Dominoes are a game of matching two rectangular blocks marked with spots. There are many different ways to play dominoes, but the most basic games require one set of 28 pieces, which are shuffled facedown on the table before the game begins. Then, each player chooses seven dominoes and plays them. Unlike dice or playing cards, each domino is a single unit that can be moved or knocked over with the same force.
The word domino derives from the French phrase dominoie, which is a diminutive of domine, meaning “cape.” In English, it was formerly used to describe a long hooded cloak worn together with a mask during carnival season or a masquerade. The word also had a very early sense, as in the French dominois de mon père et un prier, meaning “domino of my priest and my father.”
A domino is a small, flat, rectangular block used as a gaming object. It can be made from a variety of materials, including wood and plastic.
In the Western world, dominoes are most commonly used for positional games. In these games, each player places a domino edge to edge against another. The dominoes are usually arranged in the form of a triangle, although they can also be square or rectangle.
Traditional domino sets have one unique piece for each possible combination of two ends with a number of pips from one to six. A double-six set contains the piece with the highest value on each end (the “double six”). Other sets have fewer or more pieces.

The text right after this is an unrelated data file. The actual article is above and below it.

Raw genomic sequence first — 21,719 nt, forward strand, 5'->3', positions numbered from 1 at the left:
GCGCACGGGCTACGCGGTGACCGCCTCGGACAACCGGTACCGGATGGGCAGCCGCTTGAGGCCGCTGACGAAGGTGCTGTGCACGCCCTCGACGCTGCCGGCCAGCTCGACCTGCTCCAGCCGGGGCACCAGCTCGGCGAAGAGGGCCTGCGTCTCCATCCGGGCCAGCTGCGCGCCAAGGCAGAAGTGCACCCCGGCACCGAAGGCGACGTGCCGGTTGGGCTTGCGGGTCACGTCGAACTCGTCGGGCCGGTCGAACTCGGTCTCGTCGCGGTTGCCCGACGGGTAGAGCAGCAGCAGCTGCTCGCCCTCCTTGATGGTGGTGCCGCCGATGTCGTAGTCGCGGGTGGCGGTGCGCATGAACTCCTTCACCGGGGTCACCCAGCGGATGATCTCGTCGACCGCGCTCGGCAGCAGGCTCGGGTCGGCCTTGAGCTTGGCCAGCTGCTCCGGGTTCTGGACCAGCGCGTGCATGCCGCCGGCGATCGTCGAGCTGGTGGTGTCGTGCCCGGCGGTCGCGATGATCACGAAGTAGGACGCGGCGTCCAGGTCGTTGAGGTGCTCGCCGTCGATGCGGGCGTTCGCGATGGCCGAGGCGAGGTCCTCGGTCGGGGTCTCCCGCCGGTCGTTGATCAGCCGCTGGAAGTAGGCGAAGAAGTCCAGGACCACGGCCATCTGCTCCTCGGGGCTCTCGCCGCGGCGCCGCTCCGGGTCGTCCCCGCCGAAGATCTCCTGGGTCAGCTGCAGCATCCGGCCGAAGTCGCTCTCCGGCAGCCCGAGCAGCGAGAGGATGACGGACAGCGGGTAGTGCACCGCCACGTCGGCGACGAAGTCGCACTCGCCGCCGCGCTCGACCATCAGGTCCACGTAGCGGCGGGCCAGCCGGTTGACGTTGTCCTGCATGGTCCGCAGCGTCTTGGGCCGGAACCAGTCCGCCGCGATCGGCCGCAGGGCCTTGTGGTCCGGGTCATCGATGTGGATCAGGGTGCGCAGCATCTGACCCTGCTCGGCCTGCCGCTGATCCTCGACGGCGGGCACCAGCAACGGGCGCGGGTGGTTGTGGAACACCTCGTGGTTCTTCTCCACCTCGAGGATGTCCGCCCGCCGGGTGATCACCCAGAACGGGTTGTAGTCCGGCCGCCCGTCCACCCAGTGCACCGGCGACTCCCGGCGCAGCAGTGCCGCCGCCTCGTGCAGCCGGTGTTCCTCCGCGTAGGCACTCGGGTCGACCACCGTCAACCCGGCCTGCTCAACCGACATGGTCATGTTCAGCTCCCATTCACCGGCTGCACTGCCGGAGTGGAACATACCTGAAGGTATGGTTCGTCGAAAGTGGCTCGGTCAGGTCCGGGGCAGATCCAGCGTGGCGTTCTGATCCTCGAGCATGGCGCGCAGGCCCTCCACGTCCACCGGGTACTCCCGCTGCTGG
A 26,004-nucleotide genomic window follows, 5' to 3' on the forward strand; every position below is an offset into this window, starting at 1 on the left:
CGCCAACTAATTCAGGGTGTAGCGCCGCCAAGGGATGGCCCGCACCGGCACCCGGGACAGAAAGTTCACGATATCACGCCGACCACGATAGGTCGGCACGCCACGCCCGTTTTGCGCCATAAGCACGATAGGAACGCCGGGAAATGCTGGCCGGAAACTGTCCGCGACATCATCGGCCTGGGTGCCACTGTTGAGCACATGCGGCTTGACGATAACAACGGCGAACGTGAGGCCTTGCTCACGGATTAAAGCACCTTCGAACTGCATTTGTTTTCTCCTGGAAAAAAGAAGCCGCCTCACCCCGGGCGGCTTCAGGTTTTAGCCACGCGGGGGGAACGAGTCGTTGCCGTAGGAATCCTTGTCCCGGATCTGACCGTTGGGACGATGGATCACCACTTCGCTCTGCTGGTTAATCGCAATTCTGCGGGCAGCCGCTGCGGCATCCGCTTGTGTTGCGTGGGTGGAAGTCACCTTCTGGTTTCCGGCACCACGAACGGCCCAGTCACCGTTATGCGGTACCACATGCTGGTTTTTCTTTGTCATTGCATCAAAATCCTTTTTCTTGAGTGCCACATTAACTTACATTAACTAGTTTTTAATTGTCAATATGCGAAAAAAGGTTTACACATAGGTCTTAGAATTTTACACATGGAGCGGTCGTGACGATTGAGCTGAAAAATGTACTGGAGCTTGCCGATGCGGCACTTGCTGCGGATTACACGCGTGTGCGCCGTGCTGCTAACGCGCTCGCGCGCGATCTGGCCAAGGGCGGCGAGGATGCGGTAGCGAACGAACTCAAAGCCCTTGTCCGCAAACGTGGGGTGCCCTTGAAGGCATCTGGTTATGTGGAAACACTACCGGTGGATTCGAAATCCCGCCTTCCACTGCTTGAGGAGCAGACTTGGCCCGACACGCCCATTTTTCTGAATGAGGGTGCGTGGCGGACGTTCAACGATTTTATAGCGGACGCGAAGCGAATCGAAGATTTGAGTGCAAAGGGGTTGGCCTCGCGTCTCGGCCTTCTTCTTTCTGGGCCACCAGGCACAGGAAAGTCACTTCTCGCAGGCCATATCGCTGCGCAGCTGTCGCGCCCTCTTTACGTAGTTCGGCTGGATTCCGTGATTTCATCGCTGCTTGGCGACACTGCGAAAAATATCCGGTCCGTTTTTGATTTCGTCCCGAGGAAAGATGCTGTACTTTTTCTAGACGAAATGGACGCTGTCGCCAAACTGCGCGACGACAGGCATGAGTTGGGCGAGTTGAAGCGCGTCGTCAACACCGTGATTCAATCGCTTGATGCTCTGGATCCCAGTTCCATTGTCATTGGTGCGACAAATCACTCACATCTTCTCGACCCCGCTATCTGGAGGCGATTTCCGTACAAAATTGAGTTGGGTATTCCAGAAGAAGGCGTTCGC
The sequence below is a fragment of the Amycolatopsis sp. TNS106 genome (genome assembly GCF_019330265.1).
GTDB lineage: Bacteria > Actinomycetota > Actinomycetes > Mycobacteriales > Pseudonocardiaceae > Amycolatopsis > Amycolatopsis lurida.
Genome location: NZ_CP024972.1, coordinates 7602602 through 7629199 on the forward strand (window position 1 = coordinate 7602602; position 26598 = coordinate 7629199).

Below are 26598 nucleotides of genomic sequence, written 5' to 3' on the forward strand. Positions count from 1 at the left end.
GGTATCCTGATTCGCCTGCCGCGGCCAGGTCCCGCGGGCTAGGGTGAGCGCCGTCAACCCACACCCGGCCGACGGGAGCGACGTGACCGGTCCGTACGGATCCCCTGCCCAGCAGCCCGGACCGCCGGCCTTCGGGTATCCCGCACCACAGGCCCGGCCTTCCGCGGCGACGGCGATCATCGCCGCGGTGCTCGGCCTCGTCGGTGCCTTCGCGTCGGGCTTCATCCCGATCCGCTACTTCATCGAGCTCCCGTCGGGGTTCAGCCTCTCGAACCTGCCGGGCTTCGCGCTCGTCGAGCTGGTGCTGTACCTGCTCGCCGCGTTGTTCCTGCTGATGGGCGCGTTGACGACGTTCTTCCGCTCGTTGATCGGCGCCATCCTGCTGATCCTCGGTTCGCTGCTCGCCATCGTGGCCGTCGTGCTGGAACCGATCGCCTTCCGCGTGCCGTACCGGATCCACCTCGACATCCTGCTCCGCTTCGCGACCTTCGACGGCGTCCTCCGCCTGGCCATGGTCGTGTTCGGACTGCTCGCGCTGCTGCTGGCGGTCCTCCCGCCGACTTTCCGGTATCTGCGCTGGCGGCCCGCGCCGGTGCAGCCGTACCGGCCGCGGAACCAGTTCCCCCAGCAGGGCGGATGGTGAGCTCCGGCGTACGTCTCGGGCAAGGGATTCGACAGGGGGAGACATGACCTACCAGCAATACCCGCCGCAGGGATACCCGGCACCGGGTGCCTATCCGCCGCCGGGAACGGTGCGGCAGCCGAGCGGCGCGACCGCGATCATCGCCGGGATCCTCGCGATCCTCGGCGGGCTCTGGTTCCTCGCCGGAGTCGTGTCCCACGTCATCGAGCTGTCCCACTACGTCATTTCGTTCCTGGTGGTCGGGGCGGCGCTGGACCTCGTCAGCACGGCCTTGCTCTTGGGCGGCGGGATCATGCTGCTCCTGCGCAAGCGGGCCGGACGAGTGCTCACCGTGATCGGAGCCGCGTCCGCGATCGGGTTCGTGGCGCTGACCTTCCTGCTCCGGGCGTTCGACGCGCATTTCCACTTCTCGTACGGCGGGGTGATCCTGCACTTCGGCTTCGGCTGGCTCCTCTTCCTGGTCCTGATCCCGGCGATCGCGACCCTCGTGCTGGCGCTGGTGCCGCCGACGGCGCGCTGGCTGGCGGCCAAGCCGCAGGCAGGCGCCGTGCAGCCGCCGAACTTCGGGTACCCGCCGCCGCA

A domino set can be a simple collection of seven dominoes, or it can be very elaborate. Some are made of silver lip ocean pearl oyster shell (MOP), ivory or bone, with contrasting black or white pips inlaid or painted onto the sides of the pieces.
Other domino sets are made from a more natural material, such as marble, granite or soapstone. These are more expensive to manufacture and often weigh more than a polymer set, which makes them feel more substantial.
In addition to its use in gaming, dominoes have been used as a motif for art and architecture since the mid-18th century. For example, the architect Hevesh has created several domino installations that utilize the cascading effect of a domino tile being set down on an edge and then knocked over to create a design.
The cascading domino effect is a metaphor for cause and effect, especially in terms of the way that one action can create a chain reaction that spreads to related actions. For instance, a student who learns a new skill or idea in school may later find that they become more interested in sports and their own potential because they can see how the work they did on that particular skill pays off.
A chain reaction is an underlying theme in many stories and films. In fiction, the domino effect is a way to help readers understand how one plot point leads to other plot points and how the whole story can be summed up by a single question: What happens next?